Politicians came, got legislative berths, and left. Several villagers corroborated the fact that they deprived the voters of the schemes meant to empower them. They, villagers say, have not been able to give them safe passage in the form of community bunkers in the greater risk of shelling. These ill-planned underground structures are inadequate measures to stop them from the hazards of mortar shelling. Many complain that these bunkers are faulty builds as water and snow seep inside.
Commoners have to submit identity proof to go beyond what we call AIOS (Anti-Infiltration Obstacle System). Every tourist goes through strict security screening. In the forested and hilly terrains, a bullet doesn’t seek permission. It arrives unanticipated from Sarhadpaar. In the strained bilateral relations, the 19-year-old landmark agreement is a pinky promise. Sometimes, calm is shattered by a string of actions. But why? Both sides have the same dawn and dusk, the countryside is similar. Violence, locking horns at the border in this case, breeds trauma. It reminds me of a meaningful dialogue by a popular character Danny in a great dramedy “The Meyerowitz Stories”, “It was like walking barefoot through broken glass to get a milkshake. I loved the milkshake, but you know, my feet were bleeding.”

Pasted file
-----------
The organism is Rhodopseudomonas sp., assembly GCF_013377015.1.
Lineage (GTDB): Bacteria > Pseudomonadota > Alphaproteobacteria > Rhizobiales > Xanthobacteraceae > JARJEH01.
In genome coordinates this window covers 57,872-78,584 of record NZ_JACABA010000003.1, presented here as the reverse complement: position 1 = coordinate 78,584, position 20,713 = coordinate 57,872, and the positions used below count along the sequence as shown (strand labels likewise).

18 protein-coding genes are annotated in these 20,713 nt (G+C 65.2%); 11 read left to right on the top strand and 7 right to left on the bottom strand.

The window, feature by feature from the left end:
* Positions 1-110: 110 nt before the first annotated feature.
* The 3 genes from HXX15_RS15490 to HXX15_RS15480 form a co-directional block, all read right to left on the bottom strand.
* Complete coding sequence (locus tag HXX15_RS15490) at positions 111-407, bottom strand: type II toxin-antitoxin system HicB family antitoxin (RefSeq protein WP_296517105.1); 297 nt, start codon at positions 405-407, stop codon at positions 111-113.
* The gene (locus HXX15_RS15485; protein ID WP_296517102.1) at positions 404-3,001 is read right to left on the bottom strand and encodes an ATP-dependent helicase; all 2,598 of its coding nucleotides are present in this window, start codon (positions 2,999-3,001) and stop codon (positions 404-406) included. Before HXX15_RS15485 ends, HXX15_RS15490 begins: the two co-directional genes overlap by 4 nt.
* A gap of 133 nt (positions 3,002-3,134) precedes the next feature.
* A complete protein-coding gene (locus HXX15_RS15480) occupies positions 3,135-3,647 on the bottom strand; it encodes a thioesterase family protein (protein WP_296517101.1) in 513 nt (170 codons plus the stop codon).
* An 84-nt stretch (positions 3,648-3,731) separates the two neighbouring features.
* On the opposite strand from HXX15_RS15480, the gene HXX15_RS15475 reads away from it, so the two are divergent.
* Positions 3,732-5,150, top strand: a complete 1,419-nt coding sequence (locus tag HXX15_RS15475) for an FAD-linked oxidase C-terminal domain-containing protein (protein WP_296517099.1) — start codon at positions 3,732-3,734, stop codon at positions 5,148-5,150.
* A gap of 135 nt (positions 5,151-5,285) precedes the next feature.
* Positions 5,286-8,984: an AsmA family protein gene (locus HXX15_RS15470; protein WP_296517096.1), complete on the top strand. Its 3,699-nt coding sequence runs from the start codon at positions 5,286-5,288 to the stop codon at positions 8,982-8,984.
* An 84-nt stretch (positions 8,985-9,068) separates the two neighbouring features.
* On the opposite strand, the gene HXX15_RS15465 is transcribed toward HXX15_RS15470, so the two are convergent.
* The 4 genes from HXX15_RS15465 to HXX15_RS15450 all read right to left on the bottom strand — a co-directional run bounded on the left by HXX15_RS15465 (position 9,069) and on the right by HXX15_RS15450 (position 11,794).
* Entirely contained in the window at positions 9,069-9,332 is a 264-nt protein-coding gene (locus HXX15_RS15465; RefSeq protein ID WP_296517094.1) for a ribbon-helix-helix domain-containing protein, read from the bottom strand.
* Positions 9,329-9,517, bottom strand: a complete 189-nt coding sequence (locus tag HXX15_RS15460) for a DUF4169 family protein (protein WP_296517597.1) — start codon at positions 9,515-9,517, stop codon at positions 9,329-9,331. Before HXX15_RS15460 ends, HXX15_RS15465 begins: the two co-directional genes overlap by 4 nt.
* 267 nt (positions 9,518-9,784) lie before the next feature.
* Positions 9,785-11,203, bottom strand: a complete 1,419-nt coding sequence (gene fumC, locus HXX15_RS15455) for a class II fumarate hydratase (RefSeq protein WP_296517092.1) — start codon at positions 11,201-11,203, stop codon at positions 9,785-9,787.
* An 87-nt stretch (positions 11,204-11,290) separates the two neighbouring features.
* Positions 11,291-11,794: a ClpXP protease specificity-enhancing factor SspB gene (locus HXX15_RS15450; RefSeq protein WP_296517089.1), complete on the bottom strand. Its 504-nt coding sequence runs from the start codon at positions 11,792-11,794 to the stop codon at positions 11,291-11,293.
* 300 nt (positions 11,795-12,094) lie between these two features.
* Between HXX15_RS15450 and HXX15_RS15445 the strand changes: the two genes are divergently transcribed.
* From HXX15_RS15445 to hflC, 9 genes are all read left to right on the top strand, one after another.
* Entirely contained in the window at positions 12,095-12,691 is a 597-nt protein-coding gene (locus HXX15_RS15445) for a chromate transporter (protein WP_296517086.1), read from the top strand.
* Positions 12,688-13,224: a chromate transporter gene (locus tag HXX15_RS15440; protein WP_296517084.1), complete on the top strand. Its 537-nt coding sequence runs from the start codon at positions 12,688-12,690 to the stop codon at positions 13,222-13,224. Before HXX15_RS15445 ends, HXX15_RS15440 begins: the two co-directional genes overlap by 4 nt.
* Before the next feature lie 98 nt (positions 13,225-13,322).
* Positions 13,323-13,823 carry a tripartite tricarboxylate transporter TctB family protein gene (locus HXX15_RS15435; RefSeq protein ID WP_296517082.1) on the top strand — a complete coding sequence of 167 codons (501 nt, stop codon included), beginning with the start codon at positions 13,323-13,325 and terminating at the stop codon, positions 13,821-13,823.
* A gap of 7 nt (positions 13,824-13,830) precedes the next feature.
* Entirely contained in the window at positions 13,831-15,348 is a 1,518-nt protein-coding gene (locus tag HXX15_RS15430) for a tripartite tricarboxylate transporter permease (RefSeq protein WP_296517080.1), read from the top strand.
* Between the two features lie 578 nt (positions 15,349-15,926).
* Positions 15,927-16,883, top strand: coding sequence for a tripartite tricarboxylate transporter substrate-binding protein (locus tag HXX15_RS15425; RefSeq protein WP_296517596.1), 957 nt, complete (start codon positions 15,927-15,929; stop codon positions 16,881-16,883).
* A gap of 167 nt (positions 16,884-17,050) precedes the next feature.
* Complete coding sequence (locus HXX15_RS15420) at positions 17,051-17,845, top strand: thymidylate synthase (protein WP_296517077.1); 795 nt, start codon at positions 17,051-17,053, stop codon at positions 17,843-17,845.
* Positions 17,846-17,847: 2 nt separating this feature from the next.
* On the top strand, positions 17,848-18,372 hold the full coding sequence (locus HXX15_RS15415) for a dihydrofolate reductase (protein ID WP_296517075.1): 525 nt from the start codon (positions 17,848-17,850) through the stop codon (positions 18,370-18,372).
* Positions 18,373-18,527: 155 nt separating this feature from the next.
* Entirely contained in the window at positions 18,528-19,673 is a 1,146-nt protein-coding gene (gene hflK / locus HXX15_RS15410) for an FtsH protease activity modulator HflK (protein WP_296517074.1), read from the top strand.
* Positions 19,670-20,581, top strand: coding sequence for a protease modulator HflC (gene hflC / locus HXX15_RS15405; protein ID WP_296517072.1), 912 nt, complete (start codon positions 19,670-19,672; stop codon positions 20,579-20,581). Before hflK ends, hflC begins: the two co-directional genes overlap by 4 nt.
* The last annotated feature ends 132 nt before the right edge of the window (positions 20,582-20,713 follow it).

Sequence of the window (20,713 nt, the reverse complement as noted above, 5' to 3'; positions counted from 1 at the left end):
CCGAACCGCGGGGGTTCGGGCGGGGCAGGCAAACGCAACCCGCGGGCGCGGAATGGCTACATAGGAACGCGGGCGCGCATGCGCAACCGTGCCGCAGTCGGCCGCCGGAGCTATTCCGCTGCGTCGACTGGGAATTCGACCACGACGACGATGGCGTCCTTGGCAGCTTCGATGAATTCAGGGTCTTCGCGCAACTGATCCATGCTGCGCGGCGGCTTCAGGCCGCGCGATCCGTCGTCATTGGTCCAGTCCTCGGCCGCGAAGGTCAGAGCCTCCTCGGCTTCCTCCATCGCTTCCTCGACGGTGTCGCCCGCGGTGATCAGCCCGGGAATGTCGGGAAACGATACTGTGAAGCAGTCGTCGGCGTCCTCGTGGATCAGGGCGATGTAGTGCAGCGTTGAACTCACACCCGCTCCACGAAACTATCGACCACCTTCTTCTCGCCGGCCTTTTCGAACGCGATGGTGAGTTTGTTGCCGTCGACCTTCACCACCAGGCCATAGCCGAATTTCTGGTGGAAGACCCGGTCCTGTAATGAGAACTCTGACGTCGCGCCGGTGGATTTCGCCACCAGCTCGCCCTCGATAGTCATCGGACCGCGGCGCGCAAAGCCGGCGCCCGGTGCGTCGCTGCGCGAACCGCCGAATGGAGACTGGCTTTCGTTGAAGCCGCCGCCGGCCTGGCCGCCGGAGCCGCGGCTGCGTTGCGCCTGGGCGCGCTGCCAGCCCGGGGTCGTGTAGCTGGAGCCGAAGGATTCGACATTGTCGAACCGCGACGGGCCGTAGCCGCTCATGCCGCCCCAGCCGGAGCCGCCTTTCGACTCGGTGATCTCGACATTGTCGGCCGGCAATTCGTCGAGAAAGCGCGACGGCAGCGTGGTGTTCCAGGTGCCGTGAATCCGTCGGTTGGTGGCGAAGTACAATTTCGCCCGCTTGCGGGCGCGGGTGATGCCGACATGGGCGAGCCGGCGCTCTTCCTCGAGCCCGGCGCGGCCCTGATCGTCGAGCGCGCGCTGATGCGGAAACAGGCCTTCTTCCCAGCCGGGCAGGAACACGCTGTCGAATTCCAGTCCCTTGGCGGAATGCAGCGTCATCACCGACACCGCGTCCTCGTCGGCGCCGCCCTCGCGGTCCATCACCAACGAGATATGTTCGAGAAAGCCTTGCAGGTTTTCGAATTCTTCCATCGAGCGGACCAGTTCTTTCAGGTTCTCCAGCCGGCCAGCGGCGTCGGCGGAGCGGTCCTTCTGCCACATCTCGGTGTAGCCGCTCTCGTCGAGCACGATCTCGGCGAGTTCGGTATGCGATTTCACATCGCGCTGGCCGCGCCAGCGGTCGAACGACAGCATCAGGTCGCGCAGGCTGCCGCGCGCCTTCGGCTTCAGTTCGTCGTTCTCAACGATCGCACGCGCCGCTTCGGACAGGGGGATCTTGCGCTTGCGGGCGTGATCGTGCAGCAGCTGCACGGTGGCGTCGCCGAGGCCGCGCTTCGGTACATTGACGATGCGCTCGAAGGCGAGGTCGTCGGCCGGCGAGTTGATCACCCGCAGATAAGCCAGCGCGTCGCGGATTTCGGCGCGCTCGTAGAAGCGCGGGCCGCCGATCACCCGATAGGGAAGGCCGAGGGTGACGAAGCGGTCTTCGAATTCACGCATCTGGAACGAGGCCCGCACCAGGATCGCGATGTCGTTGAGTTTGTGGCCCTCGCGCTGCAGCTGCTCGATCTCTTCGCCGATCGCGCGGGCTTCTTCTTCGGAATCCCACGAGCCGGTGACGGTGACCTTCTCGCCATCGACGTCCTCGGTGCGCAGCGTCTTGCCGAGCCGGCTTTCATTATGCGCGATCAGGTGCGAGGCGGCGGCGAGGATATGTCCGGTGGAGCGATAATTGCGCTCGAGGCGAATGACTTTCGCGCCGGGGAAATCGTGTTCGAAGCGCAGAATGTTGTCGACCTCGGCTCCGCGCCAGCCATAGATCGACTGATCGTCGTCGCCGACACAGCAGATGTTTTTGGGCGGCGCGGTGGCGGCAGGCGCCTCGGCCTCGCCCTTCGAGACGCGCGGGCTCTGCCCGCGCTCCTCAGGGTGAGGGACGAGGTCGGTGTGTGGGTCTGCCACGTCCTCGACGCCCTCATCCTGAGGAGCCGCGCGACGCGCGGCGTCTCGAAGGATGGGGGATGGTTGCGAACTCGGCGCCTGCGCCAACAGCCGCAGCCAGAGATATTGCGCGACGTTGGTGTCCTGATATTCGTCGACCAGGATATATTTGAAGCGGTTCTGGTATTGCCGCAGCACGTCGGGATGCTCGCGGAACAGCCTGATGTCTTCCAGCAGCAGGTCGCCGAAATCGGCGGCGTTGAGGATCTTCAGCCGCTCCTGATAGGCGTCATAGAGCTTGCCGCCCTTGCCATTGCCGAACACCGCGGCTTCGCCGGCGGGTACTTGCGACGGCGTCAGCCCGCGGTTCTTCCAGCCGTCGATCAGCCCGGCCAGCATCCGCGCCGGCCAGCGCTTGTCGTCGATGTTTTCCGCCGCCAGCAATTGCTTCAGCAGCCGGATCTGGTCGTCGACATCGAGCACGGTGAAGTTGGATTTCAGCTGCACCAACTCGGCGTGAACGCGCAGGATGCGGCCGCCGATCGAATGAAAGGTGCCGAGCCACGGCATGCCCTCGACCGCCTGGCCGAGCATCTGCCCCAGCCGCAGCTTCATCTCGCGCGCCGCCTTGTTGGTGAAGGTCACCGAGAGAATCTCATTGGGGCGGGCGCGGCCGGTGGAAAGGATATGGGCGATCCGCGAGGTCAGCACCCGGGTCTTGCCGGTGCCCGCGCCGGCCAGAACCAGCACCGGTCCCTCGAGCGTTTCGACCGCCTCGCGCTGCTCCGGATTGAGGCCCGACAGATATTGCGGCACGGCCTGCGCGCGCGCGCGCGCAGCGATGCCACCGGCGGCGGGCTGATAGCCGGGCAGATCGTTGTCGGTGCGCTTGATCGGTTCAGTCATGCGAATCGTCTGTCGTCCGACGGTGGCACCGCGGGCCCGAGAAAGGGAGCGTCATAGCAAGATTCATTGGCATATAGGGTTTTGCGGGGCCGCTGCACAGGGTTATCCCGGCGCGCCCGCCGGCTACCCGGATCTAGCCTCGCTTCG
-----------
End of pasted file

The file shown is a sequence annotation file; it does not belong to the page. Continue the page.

Uri has crucial strategic importance. It is an extraordinary zone. The villages that lie near LOC bear the brunt of shelling. Gunshots echoing in the mountains tell the unheard, unseen & underreported stories. The river flows beside, birds fly sky-high, and the wind blows sideways. Sarhad has miserably failed to stop these creatures. Disabled by mines and shelling at Haji Peer sector, otherwise a silent stream, victims want peace to prevail. To help erase the dark past, the Indian army renovated a coffee shop at the line of control. There is more to it than what meets the eye at Café Freedom. What? “Mazhab nahi sikhata aapas mein bair rakhna” is a signboard installed on this side of the fence. It says a big no to raining shells and roaring guns.